FoodThai street food gems: Exploring Michelin's best-kept secrets

Thai street food gems: Exploring Michelin's best-kept secrets

Street food in Thailand is recommended in the Michelin Guide
Street food in Thailand is recommended in the Michelin Guide
Images source: © Private archive

2:59 PM EDT, May 25, 2024

EScratched walls, plastic tableware, and street sounds. The street food ambiance is unique, but it's part of Thailand's culinary tradition, so it has its unique place in the prestigious Michelin Guide. So, I checked out what the "Michelin" food stalls serve, the cheapest among the most prestigious.

In the current Michelin Guide, 95 restaurants in Thailand serve so-called street food, and 60 have received the Bib Gourmand award. This distinction tells us that the place (often a tiny stall) is recognized for the best quality-to-price ratio of the dishes served. Inspectors spend as much time finding these places as they do for those honored with stars. So, I decided to check out what they offer and whether the red plaque works like a magnet.

Thai street food from the Michelin Guide

Like the "star" ones, owners with the Bib Gourmand award also receive the famous red plaques, which they can proudly display on their premises' walls. Moreover, the distinguished places in the guide are adorned with the image of the Michelin Man licking his lips. And not without reason, because above all, the food is delicious. And you can eat to your heart's content, as the prices are unbelievably low.

Street food, by definition, is cheaper and usually revolves around local folklore (though not always). It is served quickly, for takeout or on-site in plastic dishes, and the places themselves or the stalls do not have a typical kitchen background. Thailand is famous for its street food and cooking, which is uncomplicated, simple, easily accessible, and inexpensive. The same food is eaten by random tourists, purposefully visiting foodies, and Thais dropping by for lunch.

Walking the paths of Michelin Guide gems in Thailand, I came across three different and highly characteristic places. In Chiang Mai alone, there are 27 recommended places with the Bib Gourmand distinction, and 13 serve street food. Among these thirteen, I chose the three cheapest, guided by the single dollar symbol in the guide.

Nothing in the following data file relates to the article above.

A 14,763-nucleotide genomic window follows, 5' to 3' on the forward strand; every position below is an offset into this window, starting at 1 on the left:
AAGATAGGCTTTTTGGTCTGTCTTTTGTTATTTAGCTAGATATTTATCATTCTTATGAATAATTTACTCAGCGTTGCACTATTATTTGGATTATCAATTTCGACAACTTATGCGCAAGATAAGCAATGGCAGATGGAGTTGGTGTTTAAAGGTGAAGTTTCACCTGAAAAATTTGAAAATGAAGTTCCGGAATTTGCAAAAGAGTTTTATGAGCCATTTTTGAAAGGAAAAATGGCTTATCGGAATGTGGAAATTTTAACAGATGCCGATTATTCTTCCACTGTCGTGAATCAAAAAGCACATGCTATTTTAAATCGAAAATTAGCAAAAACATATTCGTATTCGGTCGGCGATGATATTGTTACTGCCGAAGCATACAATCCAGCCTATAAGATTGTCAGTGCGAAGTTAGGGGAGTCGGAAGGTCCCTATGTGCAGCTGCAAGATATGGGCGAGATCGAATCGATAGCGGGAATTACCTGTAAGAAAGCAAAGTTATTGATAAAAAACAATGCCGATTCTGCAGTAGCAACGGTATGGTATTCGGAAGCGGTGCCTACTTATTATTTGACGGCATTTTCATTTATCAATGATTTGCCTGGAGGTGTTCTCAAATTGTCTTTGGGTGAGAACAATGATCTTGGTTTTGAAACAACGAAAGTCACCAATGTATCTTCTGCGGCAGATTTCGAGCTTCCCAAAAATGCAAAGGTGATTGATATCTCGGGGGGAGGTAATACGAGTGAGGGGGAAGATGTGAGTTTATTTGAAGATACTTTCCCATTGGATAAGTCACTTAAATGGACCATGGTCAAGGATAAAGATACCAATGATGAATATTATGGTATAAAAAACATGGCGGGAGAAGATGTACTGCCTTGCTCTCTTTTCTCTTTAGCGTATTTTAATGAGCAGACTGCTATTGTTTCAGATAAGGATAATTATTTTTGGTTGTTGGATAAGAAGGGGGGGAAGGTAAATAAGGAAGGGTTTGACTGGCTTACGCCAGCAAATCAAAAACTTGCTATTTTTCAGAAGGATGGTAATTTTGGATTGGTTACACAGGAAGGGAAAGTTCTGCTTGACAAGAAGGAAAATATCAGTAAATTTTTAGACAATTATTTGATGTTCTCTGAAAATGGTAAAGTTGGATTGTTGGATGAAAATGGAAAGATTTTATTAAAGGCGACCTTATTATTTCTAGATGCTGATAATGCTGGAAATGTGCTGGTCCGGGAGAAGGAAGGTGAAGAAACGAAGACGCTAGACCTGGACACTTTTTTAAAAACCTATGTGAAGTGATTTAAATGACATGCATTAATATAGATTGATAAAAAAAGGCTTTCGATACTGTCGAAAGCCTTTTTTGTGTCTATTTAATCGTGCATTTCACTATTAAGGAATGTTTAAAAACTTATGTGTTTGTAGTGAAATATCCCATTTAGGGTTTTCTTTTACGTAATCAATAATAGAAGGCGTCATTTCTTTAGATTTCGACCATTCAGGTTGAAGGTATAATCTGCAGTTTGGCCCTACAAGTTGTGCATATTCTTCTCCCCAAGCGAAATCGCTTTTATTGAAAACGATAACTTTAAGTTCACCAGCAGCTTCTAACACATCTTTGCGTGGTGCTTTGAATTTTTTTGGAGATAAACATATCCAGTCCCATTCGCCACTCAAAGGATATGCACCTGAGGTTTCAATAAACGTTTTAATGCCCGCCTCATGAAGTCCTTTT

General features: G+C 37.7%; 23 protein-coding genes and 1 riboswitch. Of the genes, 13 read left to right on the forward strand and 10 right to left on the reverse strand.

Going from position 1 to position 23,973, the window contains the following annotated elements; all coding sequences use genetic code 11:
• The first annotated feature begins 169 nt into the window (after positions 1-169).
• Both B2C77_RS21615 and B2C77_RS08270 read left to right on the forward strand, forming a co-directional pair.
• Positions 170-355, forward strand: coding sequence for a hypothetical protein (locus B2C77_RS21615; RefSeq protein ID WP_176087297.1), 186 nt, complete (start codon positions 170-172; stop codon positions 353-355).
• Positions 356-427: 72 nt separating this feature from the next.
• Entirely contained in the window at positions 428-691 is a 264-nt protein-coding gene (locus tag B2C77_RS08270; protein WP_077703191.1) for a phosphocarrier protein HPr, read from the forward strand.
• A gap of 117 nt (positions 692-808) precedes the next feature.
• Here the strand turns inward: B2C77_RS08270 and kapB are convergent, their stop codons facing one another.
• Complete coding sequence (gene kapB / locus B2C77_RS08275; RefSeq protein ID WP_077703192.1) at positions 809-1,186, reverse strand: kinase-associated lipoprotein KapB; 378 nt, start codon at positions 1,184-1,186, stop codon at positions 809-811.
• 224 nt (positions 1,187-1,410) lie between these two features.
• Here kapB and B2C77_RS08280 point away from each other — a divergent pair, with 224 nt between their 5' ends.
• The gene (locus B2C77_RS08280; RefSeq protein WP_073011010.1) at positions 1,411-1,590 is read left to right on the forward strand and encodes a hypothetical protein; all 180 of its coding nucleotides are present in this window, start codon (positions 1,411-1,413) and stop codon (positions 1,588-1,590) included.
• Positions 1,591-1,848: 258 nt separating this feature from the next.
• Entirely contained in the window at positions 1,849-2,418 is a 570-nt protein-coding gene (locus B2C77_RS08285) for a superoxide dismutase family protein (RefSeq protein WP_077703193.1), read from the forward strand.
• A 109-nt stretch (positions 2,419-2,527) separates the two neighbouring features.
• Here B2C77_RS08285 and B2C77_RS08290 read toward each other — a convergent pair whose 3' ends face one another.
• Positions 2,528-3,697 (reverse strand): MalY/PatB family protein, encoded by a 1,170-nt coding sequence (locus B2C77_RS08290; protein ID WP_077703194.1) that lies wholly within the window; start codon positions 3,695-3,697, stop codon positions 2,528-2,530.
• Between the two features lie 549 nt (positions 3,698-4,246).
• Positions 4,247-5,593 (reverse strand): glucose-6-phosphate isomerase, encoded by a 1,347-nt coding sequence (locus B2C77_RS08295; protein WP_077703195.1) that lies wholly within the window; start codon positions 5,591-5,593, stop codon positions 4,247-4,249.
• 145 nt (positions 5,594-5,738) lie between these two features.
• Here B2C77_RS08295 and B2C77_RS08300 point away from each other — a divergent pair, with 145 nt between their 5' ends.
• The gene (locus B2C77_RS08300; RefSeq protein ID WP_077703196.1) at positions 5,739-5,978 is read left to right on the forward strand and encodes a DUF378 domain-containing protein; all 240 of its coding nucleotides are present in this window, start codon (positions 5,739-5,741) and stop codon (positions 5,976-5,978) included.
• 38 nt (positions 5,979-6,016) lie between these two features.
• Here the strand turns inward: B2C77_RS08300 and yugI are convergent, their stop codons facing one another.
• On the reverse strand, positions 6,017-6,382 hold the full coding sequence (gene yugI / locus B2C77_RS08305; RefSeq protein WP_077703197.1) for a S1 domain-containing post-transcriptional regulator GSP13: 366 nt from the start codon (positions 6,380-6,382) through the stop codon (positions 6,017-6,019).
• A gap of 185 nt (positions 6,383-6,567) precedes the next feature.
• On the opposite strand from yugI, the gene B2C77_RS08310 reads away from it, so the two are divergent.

Sweet meat dumplings

I first visited Lung Khajohn Wat Ket, a small venue famous for its traditional snacks, which has been operating for decades. The food is served for takeout, and I was presented with two options: steamed dumplings with a sweet-salty filling (resembling Italian ravioli) and tapioca balls with sweet pork. I asked for both. The portions were small but just right to satisfy a slight hunger.

Street Food in Chiang Mai from Michelin Guide
Street Food in Chiang Mai from Michelin Guide© own mat.

Cars and scooters constantly pulled up to the place. The traffic must be heavy because many prepared packages were already waiting on the tables. The interior of Lung Khajohn Wat Ket is like all the others: there is the typical mess of such places, the walls need repainting, and a small fan gives its all to provide a bit of coolness to those working there. But there was something else: the smell, lots of beautiful smells, and great kindness.

The food tasted so unique that it is hard to compare it to anything. The dumplings were delicate and slightly chewy, while the stuffing — though noticeably meaty — had a sweet taste. It was not bland, though. I poured coconut cream, also sweet-salty, over it, which came with the set, and crunched it with a lettuce leaf from the set. The tapioca balls required a bit more jaw work, but the interior was surprising — it was even sweeter but still meaty. The price? One could say it was pocket change — for two packages (photo below), I paid 40 baht. That's about $1.30.

On the right: steamed dumplings with a salty-sweet filling; on the left: tapioca balls with sweet pork
On the right: steamed dumplings with a salty-sweet filling; on the left: tapioca balls with sweet pork© own material

Ribs in all flavors